Taking the private jet to CopenhagenJohn385_650564a

Any celebrity flying the green flag needs glittering eco-credentials. But how do they justify the fleet of customized planes, the luxury homes and the posse of servants?

Hypocrisy is the vice we find hardest to forgive, but it’s also the one we most enjoy discovering in others. And nothing piques our interest more than eco-hypocrisy as practised by the “green” celebrities who have been spouting green virtue but spewing out hundreds of tons of carbon from their private jets or multiple holiday homes around the globe.

There was Sheryl Crow, who had called upon the public to refrain from using more than one square of toilet paper per visit (“except on those pesky occasions when two or three are required”) and who was leading a Stop Global Warming concert tour across America. It was revealed that while Crow travelled in a biodiesel tour bus, her 30-person entourage followed in a fleet of 13 gas-guzzling vehicles.

John Travolta notoriously encouraged the British public to do its bit to fight global warming — after flying into London on one of his five, yes, five private jets (one of which is a Boeing 707). In 2006 his piloting hobby produced an estimated 800 tons of carbon emissions, more than a hundred times the output of the average Briton, according to the Carbon Trust.

It is less well known that Tom Cruise — who has campaigned for the LA-based environmental group Earth Communications Office — also has an air fleet and a licence to pilot his five planes, including a top-of-the-line customised Gulfstream jet he bought for his wife, Katie Holmes.

Harrison Ford, who is vice-chairman on the board of Conservation International, voices public-service messages for an environmental federation called EarthShare, and once shaved his chest hair to illustrate the effects of deforestation, is another hobby pilot. He once owned a Gulfstream but now makes do with a smaller Cessna Citation Sovereign eight-seater jet, four propeller planes and a helicopter.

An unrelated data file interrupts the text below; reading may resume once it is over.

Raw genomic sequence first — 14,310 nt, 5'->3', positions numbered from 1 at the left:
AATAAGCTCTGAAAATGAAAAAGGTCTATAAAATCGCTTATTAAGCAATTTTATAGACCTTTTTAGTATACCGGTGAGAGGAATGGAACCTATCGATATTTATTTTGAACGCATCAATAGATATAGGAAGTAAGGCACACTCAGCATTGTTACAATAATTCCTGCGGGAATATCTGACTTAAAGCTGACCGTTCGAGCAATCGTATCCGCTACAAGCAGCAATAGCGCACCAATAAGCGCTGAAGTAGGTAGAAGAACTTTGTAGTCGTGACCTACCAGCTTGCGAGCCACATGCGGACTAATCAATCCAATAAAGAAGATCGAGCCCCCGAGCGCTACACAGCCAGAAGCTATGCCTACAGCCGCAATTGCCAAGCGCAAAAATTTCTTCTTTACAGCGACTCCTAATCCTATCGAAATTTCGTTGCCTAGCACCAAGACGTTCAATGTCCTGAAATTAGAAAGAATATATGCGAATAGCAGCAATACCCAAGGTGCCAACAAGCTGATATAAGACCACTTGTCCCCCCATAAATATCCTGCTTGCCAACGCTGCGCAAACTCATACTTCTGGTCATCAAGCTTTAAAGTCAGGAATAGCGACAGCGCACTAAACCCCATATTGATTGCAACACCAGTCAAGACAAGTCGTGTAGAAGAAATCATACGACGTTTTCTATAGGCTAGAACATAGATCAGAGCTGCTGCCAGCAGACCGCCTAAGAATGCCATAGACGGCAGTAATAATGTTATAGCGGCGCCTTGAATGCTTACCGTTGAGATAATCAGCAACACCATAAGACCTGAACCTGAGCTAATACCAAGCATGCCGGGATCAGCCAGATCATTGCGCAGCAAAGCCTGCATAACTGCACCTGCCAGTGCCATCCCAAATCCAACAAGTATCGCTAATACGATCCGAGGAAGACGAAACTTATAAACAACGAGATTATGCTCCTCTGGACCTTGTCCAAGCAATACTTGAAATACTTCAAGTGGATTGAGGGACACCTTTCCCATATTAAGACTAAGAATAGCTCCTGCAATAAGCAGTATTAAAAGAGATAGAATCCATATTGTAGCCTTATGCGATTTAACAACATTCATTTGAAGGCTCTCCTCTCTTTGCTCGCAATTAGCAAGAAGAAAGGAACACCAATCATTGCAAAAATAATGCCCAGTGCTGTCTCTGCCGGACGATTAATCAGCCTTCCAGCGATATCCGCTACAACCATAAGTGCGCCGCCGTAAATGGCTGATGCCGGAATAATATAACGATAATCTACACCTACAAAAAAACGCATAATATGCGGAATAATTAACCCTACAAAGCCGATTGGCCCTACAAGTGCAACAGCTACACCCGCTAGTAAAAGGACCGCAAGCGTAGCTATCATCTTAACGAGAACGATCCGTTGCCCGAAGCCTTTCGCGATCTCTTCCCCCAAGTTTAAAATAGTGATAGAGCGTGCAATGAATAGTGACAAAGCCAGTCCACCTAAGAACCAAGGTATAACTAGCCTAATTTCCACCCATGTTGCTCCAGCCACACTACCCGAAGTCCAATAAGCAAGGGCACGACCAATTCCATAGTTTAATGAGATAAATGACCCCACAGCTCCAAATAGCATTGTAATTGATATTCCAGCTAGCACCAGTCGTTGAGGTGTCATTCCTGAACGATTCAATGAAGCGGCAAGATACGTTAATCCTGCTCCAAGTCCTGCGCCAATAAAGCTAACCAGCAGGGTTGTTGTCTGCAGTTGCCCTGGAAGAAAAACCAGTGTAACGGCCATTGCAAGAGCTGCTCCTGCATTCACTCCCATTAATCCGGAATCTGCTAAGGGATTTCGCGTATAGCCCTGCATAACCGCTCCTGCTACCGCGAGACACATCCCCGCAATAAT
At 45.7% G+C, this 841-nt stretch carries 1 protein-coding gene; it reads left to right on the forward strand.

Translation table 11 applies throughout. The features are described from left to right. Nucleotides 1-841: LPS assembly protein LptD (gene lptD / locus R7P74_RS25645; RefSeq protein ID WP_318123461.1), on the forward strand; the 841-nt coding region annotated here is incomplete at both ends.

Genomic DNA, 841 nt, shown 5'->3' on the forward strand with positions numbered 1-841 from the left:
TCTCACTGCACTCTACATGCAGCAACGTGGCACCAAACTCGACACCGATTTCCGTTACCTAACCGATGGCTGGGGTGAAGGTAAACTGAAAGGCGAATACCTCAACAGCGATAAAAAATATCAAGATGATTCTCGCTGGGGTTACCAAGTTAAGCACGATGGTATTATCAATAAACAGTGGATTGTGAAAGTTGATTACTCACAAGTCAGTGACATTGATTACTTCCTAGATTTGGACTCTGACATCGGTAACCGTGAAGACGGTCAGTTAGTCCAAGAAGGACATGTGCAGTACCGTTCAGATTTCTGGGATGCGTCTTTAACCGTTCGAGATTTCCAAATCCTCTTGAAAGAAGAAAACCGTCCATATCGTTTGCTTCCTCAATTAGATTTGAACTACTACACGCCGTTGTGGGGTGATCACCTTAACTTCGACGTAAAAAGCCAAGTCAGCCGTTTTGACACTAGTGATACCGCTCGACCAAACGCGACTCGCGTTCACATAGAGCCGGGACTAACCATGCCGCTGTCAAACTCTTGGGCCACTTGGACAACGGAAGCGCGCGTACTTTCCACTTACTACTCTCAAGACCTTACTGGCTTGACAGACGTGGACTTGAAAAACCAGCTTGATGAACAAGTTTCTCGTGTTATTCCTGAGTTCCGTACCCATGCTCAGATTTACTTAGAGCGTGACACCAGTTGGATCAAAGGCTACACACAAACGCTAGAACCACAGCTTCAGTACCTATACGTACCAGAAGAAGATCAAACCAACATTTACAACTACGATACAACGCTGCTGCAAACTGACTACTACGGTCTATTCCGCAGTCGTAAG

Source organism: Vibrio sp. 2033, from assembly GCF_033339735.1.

Oprah Winfrey, who preaches eco-virtue from her TV pulpit, travelled in a 13-seat Gulfstream IV private jet for years — the preferred model for celebrities and the super-rich. (She has replaced it with a faster Bombardier Global Express.) The public first became aware of her private-jet habit when her plane had to make a forced landing in California in 2005; it was reminded of it this year after one of her stewardesses was fired for allegedly having sex with the pilot while Oprah and other passengers were asleep.

Jennifer Aniston told reporters that to save the Earth’s precious water resources she brushes her teeth while in the shower. But she also flew a hairdresser to Europe to accompany her on a recent publicity tour for the film Marley & Me.

Perhaps more egregious, because she is a much more in-your-face global-warming campaigner, is Dame Trudie Styler, film financier and wife of Sting. Not only do she and her husband run seven homes and travel between them in private jets and a fleet of cars, but in 2007 an employment tribunal revealed Styler was furious when her pregnant chef refused to travel 100 miles to prepare some soup and salad. (The chef had regularly made the trip in the past, travelling by train and taxi.) And Sting recently had to contend with accusations that the Police were “the dirtiest band in the world” because of the scale of their last tour and the carbon footprint of the fans who went to see them.

This spring Styler was accused of hiring a private jet to take her and an eight-person entourage from New York to Washington, DC, for the White House correspondents’ dinner, even though there are dozens of scheduled shuttle flights she could have taken, not to mention fast trains. Strangely, Sting flew commercial to the same dinner. When challenged, Styler reportedly defended herself by saying: “Yes, I do take planes. My life is to travel and to speak out about the horrors of an environment that is being abused at the hands of oil companies.”

U2’s latest world tour features three stages and a giant claw that ensures as many spectators as possible get a decent view. Alas, transporting the whole shebang around the world is estimated by carbonfootprint.com to produce the carbon equivalent of the annual emissions of 6,500 British homes — or a rocket trip to Mars and back.